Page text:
Default route via VPN while keeping LAN & services available

OpenVPN is working great and all, but I was having trouble getting my other LAN hosts to connect to the OpenVPN client system (a Raspberry Pi) while also keeping the services I normally run on it available from the internet. On the remote server, I was using redirect-gateway def1, which works but makes some assumptions about how you intend to use it.

After a lot of frustration and perusal of almost-but-not-quite posts on OpenVPN troubleshooting, I came across an article which didn’t mention OpenVPN but instead discussed how to set default routes for multiple interfaces.

Here’s what I took away. Extra lines in /etc/openvpn/client.conf:

and in multiple_gateways.sh:

One caveat: I haven’t done a ton of testing, and after rebooting my Pi, it didn’t come up cleanly, so a down.sh script may be needed to tear down the extra config when OpenVPN disconnects. That being said, I have services available from the internet, connections from the LAN to the Pi working, and the default route for outgoing connections still going over the VPN.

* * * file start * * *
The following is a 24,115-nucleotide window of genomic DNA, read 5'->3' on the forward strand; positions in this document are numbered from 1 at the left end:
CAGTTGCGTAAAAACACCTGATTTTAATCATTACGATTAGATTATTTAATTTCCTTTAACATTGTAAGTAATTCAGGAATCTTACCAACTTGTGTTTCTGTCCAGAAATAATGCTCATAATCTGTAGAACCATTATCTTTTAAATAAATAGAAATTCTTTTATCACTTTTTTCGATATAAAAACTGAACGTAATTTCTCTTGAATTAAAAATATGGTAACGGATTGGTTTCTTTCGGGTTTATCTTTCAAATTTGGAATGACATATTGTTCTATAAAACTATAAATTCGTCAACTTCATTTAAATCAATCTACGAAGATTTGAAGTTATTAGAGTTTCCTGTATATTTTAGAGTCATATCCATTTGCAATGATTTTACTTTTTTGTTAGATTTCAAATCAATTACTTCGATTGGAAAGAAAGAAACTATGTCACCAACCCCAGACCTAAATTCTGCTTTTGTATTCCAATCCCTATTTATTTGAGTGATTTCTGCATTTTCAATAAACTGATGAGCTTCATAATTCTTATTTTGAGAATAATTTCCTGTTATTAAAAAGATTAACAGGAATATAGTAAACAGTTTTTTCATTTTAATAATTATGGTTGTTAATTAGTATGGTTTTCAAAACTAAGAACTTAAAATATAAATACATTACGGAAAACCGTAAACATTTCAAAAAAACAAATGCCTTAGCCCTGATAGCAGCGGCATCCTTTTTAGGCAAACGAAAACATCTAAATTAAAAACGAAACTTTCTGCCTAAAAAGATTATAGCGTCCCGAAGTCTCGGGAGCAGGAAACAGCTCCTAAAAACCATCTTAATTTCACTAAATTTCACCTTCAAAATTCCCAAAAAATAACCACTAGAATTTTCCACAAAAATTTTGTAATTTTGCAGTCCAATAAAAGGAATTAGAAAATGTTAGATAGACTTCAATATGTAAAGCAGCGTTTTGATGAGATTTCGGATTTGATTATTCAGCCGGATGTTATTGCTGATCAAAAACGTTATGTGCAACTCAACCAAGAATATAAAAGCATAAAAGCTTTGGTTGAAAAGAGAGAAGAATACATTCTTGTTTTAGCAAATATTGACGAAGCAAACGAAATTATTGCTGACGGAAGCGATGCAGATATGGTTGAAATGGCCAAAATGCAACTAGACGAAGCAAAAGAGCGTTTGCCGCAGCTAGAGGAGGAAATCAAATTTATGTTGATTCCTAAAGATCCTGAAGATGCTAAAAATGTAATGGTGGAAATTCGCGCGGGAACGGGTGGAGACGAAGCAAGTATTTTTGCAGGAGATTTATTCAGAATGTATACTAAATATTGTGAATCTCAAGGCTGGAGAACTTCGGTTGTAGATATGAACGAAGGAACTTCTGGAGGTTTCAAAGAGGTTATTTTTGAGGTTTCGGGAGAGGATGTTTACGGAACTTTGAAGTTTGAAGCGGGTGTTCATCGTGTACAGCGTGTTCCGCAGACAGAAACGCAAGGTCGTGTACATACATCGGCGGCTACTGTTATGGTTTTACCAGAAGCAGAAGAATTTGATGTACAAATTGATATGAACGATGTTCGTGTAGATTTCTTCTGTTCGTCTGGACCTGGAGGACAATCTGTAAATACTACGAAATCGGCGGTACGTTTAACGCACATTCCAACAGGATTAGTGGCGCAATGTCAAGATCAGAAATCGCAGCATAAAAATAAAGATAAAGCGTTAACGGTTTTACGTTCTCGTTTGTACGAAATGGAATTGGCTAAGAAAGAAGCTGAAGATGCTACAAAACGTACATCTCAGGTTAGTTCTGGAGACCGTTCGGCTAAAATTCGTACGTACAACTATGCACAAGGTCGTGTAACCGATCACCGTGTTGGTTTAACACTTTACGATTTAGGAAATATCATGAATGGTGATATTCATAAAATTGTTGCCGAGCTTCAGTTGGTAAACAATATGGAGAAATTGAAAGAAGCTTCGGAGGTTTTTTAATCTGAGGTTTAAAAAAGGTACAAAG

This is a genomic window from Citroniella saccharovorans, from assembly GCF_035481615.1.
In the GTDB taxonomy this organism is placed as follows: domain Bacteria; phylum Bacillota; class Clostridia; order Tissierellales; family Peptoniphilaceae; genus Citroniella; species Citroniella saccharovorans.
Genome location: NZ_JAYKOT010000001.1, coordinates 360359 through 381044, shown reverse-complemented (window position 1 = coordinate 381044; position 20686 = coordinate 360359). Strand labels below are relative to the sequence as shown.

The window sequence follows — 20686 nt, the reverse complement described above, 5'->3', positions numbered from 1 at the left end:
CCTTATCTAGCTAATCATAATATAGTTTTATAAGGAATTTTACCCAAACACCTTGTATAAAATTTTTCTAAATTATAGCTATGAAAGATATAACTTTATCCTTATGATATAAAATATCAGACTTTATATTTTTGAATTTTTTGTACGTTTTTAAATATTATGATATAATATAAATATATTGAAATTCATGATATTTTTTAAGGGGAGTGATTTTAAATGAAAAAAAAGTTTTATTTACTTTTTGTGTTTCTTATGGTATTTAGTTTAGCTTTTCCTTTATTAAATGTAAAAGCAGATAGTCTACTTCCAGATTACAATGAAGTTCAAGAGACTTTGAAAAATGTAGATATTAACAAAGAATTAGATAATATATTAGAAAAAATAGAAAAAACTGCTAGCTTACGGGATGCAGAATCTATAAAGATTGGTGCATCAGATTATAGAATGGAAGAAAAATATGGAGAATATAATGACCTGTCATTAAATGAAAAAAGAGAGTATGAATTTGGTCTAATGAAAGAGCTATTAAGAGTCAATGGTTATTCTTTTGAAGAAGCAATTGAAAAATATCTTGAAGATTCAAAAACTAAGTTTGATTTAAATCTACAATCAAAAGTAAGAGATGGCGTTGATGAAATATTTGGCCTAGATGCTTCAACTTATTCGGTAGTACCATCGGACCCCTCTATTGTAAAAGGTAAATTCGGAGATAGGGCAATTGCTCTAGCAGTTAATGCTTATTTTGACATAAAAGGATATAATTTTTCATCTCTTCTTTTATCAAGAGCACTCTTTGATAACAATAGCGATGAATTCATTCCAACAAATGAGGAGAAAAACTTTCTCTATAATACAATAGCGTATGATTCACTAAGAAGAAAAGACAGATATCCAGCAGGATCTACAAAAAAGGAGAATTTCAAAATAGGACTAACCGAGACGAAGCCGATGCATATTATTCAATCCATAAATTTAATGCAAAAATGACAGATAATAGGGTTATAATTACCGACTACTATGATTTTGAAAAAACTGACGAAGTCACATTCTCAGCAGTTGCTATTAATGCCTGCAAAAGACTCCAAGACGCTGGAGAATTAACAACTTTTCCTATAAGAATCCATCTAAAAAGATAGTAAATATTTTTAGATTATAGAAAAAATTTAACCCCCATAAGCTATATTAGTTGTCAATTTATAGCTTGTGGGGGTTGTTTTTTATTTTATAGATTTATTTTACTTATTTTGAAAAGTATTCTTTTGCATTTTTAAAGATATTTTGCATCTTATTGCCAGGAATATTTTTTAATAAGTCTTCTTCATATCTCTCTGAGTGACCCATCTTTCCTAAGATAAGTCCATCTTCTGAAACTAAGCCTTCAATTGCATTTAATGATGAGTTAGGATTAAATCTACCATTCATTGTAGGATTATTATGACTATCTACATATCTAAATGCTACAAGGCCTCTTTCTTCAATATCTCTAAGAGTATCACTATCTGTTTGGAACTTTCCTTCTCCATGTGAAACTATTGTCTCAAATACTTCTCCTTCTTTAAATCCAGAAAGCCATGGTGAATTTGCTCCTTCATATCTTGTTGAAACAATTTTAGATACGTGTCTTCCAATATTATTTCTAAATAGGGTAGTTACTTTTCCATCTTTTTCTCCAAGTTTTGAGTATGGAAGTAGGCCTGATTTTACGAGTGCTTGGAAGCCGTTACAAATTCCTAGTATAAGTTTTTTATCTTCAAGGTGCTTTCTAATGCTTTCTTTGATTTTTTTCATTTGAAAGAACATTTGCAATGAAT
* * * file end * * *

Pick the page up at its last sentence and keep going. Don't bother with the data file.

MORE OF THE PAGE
Tunnelblick disconnect fails to remove route

Tunnelblick is an awesome OpenVPN client, which I have been using a lot lately on my Mac. I had a problem where it would connect the first time just fine, but then would never reconnect; it would seem to hang while trying to handshake with the server. I could get it to work again if I rebooted my machine, but that’s powerfully inconvenient.

TL;DR temporary fix:
On disconnect, Tunnelblick fails to remove a static route it used while active. I created a script that I run after disconnecting which drops the static route. It basically just does this:

The 192 address makes an assumption that you didn’t customize that part of the config, so YMMV.

Google Now Needlessly Requires Battery-Draining Location Settings

location based cardsI think Google Now on my Android is pretty cool. I especially like the cards that show how traffic looks for an expected commute. One thing about it that bothers me a lot however, is that it insists that it needs either “high accuracy” or “battery saving” location mode enabled. High Accuracy mode uses GPS, wifi, or mobile networks to determine location. Battery Saving mode uses wifi and mobile networks. Device Only is the third option which uses GPS solely. My question is: Why is the Device Only option not allowed for Google Now to work? Continue reading “Google Now Needlessly Requires Battery-Draining Location Settings”